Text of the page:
American Born Chinese

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American Born Chinese Comics

5 out of 5 stars

(1 Reviews)

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Product Description

Alternates three interrelated stories about the problems of young Chinese Americans trying to participate in the popular culture.

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5 out of 5

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  • One of the best

    5 out of 5

    Written by , Posted on at 11:47:44 AM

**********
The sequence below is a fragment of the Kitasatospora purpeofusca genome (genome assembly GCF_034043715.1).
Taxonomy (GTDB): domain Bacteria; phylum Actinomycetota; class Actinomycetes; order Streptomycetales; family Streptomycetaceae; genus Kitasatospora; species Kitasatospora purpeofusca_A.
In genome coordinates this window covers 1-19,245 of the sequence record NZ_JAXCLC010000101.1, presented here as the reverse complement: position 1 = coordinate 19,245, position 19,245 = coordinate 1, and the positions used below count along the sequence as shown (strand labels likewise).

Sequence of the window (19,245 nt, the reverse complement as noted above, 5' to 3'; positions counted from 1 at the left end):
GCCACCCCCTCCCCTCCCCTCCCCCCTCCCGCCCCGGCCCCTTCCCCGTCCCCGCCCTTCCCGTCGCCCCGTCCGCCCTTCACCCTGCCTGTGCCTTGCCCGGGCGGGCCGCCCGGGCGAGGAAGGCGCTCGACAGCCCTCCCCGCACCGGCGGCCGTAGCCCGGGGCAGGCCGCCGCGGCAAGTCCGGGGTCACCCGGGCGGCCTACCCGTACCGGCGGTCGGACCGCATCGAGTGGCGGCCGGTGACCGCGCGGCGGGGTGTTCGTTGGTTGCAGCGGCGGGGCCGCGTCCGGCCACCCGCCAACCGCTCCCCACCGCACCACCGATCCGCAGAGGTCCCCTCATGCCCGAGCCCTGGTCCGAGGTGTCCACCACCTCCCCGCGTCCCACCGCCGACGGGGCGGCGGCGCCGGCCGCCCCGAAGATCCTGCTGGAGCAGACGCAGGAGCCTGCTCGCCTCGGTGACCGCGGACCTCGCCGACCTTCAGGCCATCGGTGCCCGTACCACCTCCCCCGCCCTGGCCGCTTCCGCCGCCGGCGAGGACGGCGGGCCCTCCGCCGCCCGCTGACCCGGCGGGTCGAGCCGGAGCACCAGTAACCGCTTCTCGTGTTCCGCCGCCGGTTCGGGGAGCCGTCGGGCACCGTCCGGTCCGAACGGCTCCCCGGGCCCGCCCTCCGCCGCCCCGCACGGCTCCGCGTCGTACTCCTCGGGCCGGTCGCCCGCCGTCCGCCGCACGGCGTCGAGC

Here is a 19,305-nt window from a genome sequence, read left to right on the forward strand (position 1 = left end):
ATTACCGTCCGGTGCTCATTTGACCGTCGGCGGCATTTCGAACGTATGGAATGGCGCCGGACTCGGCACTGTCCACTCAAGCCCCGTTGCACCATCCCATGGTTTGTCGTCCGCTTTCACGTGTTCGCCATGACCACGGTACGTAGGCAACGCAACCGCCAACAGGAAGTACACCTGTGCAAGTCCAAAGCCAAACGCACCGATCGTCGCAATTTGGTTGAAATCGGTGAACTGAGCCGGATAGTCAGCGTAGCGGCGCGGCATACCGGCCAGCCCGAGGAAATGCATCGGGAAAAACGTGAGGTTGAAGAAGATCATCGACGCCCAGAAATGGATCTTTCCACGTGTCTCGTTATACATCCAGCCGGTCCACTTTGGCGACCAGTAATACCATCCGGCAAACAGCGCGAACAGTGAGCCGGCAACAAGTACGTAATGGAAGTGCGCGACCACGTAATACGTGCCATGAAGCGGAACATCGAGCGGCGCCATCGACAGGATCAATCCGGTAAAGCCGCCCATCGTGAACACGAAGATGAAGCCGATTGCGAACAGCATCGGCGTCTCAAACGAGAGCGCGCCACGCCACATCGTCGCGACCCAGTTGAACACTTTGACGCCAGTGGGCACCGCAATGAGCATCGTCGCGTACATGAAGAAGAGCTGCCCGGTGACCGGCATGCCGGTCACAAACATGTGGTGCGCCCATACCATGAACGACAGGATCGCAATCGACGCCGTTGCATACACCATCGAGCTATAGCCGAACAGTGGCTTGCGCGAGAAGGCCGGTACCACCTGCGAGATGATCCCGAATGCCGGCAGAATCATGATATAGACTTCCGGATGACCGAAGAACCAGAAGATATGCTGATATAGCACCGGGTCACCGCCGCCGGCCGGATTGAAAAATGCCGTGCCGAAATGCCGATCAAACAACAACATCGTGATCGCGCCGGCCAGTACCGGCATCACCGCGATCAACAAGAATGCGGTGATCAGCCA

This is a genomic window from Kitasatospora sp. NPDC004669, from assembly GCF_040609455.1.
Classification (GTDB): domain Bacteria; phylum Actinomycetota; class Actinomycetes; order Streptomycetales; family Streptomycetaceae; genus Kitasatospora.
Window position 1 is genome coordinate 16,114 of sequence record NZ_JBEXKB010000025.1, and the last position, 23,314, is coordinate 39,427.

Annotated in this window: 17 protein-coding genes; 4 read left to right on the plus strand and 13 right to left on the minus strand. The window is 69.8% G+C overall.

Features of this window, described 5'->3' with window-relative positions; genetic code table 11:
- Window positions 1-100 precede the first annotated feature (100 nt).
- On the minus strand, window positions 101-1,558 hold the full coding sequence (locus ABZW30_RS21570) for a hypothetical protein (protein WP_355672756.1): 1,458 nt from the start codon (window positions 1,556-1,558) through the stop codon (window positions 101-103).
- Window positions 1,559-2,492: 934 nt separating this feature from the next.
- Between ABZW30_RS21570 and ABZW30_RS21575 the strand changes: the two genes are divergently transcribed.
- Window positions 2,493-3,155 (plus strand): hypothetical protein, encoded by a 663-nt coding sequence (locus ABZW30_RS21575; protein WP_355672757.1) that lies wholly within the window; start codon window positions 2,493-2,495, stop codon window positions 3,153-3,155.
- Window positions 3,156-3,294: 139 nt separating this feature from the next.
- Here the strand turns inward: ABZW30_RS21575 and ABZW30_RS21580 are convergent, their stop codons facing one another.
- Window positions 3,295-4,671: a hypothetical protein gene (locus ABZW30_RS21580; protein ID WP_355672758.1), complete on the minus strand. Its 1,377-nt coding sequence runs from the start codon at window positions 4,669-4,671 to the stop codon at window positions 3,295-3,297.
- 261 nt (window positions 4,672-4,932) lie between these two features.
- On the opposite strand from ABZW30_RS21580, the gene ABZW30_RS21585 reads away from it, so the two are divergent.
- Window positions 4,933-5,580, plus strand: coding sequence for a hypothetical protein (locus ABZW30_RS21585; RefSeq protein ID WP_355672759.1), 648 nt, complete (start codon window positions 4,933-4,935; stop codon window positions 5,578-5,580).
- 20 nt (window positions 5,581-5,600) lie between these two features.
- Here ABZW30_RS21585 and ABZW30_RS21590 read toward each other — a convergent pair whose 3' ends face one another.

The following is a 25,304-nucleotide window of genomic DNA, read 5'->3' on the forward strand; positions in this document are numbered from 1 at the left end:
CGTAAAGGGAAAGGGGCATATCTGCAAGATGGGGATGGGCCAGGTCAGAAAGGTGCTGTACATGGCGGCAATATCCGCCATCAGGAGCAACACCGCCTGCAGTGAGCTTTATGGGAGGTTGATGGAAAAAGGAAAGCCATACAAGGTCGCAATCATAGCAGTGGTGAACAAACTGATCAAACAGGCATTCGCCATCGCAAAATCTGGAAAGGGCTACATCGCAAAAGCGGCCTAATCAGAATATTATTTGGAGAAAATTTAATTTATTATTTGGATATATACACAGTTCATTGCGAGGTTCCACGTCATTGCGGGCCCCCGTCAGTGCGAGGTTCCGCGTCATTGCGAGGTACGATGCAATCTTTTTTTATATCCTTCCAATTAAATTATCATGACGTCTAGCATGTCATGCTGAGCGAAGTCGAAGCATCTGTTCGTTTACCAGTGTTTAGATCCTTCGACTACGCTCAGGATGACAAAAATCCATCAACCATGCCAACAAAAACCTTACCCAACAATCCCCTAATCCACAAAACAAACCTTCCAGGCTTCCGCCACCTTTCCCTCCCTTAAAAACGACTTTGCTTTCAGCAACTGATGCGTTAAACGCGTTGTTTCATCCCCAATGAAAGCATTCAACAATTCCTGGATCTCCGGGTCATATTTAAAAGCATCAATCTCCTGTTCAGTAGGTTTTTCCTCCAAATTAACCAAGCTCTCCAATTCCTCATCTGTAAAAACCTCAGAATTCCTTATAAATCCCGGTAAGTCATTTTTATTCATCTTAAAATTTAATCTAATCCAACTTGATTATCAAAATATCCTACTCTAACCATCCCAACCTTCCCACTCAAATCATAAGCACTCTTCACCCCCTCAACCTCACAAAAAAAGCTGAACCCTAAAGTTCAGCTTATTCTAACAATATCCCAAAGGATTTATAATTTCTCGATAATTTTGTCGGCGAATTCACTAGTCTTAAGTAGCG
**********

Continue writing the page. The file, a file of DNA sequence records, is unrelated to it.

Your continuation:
Three seemingly different characters, three different storylines, but one idea that brings them all together into one tale. The first character that we meet is the Monkey King who wishes to be a god, but finds that sometimes the best way to get to the top of the pile is to be at the bottom. Jin Wang is a lonely Asian American middle school student, who only wants to fit in with his white classmates. But what will he be willing to give up to make this happen? Lastly we meet Danny, a typical American teen, who is so horrified by his Chinese Cousin Chin-Kee (a painful, but necessary stereotype for this tale) that he is forced to change schools after Chin-Kee leaves. And then...the characters lives begin to interweave together in a way that in the beginning we would have never imagined. Gene successfully weaves together three distinct tales and surprises us in the end with how they work together. And along the way he shatters some rather painful stereotypes and helps us understand that there are hidden depths to everyone, regardless of how well they "fit in" with the cultural norm...and that self-acceptance is more important than fitting in. The characters are easy to recognize and relate to, because who among us hasn't felt lost at some point at being the new person--whether at school, sports team, church, work or even just in a the down home restaurant where no one knows your name. The panels are centered in the middle of the page, with clean white space surrounding them, which helps the reader focus on what matters...connecting with the characters. Outside of Chin-Kee, you can easily imagine all of the characters sitting next to you--whether at school, on the bus, at work, or on the sports field. I'd recommend this book to anyone, because we've all had trouble fitting in somewhere at some point, and while this book won't solve all of the problems...it may just make you feel a bit better about yourself.